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This Month in Holocaust History – July 2014

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Evian Conference

The Evian Conference
Far Right are the two US Delegates: Myron Taylor and James McDoald
(Photo courtesy of USHMM and the Leo Baeck Institute)

By 1938, about 150,000 Jews had fled Germany.  When Germany annexed Austria in March 1938, another 185,000 came under Nazi rule.  Many German and Austrian Jews who wanted to leave could not find countries willing to take them in.  A substantial number tried to go to the United States but were unable to obtain the necessary visas.  Congress had established immigration quotas in 1924 that limited the number of immigrants and discriminated against groups considered racially and ethnically undesirable.

Eleven days after the annexation, President Franklin Roosevelt proposed an international conference to facilitate the emigration of refugees from Germany and Austria and to establish a new international organization to find a solution to the refugee problem.  A primary motivation for the US Department of State, which had first suggested the conference, was to answer pressure in the US for more liberal immigration legislation.  Roosevelt made it clear that no country would be expected to change its present policies.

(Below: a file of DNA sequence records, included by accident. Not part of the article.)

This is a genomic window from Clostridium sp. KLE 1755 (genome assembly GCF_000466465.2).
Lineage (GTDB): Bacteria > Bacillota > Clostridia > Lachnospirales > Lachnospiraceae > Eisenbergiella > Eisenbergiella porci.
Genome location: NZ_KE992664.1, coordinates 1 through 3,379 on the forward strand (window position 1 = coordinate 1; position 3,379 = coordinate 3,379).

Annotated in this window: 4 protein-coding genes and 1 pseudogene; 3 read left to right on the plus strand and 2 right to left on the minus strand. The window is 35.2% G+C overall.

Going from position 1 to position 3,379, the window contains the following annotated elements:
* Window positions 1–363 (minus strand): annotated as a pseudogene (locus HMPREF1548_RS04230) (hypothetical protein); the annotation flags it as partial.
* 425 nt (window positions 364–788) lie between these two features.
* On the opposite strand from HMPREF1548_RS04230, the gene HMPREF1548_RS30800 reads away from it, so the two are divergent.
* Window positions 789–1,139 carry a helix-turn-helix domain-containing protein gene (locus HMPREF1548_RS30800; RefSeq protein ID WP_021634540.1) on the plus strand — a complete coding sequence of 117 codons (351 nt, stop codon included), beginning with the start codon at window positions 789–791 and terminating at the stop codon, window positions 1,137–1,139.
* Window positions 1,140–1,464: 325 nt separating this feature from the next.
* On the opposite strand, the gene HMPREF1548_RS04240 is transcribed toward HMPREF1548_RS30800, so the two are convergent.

From July 6 to 15, 1938, delegates from 32 countries met at the French resort town of Evian on Lake Geneva.  Roosevelt chose Myron C. Taylor, a businessman and close friend, to represent the US at the conference.  During the meeting, delegate after delegate rose to express sympathy for the refugees and to offer excuses for why his country could not take more in.  Only the Dominican Republic agreed to accept additional refugees.

The delegates established the Intergovernmental Committee on Refugees (ICR) and set two goals for it: to “approach the governments of the countries of refuge with a view of developing opportunities for permanent settlement” and to persuade Germany to cooperate in establishing “conditions of orderly emigration.”  The ICR received little authority and virtually no funds or other support from its member nations.  Thus it had very little success leading up to the start of the war in September 1939 in convincing countries to allow in refugees.

The Evian Conference crushed the hopes of hundreds of thousands of European Jews who were desperate to flee.  The events of Kristallnacht four months later were widely publicized and signaled to the world that the Jews could no longer live under Nazi rule.  But, the Western democracies made it clear that they were would do little to help the Jews of Europe.

You might talk about the Evian Conference when covering the material on Refugee Policy or on America’s reaction to Hitler. It is important to explain the difficulties that Jews faced in leaving Europe and the complex considerations that led political and diplomatic leaders to do less that they should have and could have to help the Jews.

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